As a study coordinator at the Knowledge and Evaluation Research (KER) Unit, I have over 10 years of experience in conducting research across a broad array of contexts and designs. Most often, we evaluate patient-centered interventions and their impact in the clinical encounter. These interventions are not drugs or devices, in which participants are often extracted from their personal and clinical care contexts to participate in strict protocols, but rather are tools to support clinicians and patients in improving their conversations and decisions. To see the effects of our tools, we record the clinical encounters and ask users (clinicians and patients) for their experiences. Because our recruitment and data collection takes place in the context of clinical practice without time deliberately allocated for research effects, often in a tightly scheduled and carefully choreographed setting (or in a chaotic mess, depending on the clinic), and because clinicians and patients may be overwhelmed or anxious, it is important that all protocols for recruitment and data collection are designed and implemented with minimal disruption to the clinical workflow and to the patient agenda.
When we conduct our research, we immerse ourselves in the clinical settings to understand the clinical workflow and identify patients while being as visible (as to keep staff aware of our study) and invisible (as to avoid disrupting the staff) as possible. We consent patients in the exam rooms (a private location) during the wait time between being roomed and seeing the clinician, which has led to higher enrollment than calling the patient ahead of time. Importantly, by assessing eligibility prior to the encounter and by finishing data collection (i.e. surveys) at the same visit, we prevent scheduling extra patient visits to the medical center for the study (with its associated interruption to patients’ daily routines, time away from work and family, parking woes, and other burdens). This means that everything, from informed consent documents to post-intervention surveys, must be succinct. Our researchers must give up “nice-to-have” items in the surveys, for example, that can be omitted as nonessential. This means briefer study time and less effort for the research participants and a faster flow of study patients through the clinic. The purpose of our research is to learn how to support kind and careful medical encounters. In order to observe clinical conversations, we use a small camera that, while unobtrusive, stays evident in the room, and has a clear and easy way to be turned off or to be reoriented (e.g., toward the ceiling or the floor to capture audio only) if any of the participants prefer not to be recorded at any time. The recorder reduces the research presence in the encounter as the researcher does not need to be in the room observing the discussion or taking notes. As patients and clinicians engage, it is evident that the small camera becomes ignored or forgotten as the visit progresses. This is as close to the real world as we can get while minimizing the research imprint.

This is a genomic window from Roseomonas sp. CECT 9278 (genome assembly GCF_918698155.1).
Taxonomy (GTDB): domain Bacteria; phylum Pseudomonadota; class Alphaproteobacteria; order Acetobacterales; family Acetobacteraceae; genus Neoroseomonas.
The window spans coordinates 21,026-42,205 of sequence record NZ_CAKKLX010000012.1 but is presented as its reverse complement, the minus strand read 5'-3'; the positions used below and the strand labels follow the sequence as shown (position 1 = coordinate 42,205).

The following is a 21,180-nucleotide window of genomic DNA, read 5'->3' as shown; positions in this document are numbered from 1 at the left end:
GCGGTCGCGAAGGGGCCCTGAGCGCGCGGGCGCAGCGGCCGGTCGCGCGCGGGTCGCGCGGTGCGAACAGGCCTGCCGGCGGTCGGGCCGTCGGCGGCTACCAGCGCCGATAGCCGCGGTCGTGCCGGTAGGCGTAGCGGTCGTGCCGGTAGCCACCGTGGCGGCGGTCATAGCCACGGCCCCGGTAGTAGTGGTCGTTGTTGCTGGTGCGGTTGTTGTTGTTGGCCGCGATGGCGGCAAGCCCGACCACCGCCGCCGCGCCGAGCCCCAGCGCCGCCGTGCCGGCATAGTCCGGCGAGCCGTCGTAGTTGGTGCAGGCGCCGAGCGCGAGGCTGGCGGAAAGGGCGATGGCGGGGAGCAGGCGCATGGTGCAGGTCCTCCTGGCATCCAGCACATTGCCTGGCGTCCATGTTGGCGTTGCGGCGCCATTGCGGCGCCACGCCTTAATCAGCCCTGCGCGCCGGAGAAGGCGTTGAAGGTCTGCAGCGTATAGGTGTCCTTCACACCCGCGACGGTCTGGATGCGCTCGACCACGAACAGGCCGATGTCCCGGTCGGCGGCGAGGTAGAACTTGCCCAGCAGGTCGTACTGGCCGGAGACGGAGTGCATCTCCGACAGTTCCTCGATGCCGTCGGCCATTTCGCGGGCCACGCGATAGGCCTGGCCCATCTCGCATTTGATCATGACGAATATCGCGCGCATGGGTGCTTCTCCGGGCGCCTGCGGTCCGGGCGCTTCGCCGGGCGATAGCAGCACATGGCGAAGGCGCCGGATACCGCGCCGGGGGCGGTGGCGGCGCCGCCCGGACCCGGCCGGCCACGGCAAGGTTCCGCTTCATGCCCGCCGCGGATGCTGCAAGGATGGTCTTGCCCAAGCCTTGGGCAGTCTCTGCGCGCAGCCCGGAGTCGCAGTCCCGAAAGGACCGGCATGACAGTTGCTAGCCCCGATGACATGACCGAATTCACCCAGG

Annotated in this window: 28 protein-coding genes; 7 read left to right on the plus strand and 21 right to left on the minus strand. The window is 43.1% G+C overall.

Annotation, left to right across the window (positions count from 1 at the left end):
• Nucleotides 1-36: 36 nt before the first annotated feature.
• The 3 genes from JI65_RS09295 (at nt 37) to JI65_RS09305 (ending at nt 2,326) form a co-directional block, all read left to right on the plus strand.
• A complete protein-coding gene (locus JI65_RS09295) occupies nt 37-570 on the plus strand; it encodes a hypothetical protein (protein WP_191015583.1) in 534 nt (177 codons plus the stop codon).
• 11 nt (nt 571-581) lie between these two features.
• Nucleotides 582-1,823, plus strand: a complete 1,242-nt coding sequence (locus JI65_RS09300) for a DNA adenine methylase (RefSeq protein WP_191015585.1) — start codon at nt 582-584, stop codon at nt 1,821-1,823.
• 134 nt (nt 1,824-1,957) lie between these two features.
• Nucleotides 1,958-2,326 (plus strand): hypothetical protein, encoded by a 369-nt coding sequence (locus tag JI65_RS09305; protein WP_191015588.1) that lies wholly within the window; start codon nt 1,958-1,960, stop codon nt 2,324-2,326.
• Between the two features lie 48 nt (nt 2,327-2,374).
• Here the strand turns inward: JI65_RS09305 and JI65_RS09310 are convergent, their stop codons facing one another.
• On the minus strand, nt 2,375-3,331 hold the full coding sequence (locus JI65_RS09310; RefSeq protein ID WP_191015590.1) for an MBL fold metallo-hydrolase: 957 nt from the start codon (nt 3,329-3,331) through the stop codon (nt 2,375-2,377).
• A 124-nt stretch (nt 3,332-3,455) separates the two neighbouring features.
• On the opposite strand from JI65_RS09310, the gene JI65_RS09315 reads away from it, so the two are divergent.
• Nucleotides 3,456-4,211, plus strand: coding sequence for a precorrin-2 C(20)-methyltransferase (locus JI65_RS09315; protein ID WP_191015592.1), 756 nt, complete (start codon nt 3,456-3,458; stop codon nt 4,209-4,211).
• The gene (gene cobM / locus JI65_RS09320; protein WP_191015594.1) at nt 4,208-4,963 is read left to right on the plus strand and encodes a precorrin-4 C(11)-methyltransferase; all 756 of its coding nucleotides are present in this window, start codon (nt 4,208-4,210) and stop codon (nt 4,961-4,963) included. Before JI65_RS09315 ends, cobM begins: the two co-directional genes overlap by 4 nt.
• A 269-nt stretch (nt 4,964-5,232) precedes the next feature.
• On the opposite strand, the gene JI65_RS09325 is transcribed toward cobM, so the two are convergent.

Our experience in conducting single and multi-site studies- for examples, conducting Chest Pain Choice in the emergency department, Depression Medication Choice and Diabetes Medication Choice in primary care, Graves Disease Treatment Choice and PCI Choice in specialty ambulatory clinics, and AMI Choice in hospital care- is that research can be designed and implemented in this fashion across a wide range of clinical settings and in urban, suburban, and rural settings.
Along with colleagues at the KER UNIT, we are working toward a new standard. In our view, the design and conduct of clinical studies must achieve the research goals while minimizing the work allocated to participants. Protocols are not only reviewed to meet ethical standards, but also to maximally collect information (about outcomes that matter to patients and clinicians), while imposing the smallest possible footprint on clinical care activities. Importantly, by minimally disrupting practice, our outcomes best reflect the effect of the intervention in daily routine.
I recognize that other projects (i.e. FDA regulated) may have more stringent protocols that cannot be bent to fit the context of care. They could still benefit however, from review that ensures their protocols meet ethical standards, and impose on participants the smallest possible burden necessary to effectively answer the research question. This may require extra effort and conversations with funders and designers but is crucial to conduct research that is respectful of patients and clinicians time and energy.
Our adherence to this new standard, Minimally Disruptive Research, requires participants (both patients and clinicians) as research partners to engage with investigators at every step of the research process to ensure that all procedures are as easy as possible. The test the implemented protocol must pass in all eyes is that it results in CAREFUL and KIND RESEARCH.
What strategies does your team use to be kind and careful when conducting research about the experience and delivery of clinical care?
Submitted by Sara Dick, MSc, CCRP
Contributing Authors: Gabriela Spencer Bonilla, BA, and Marleen Kunneman, PhD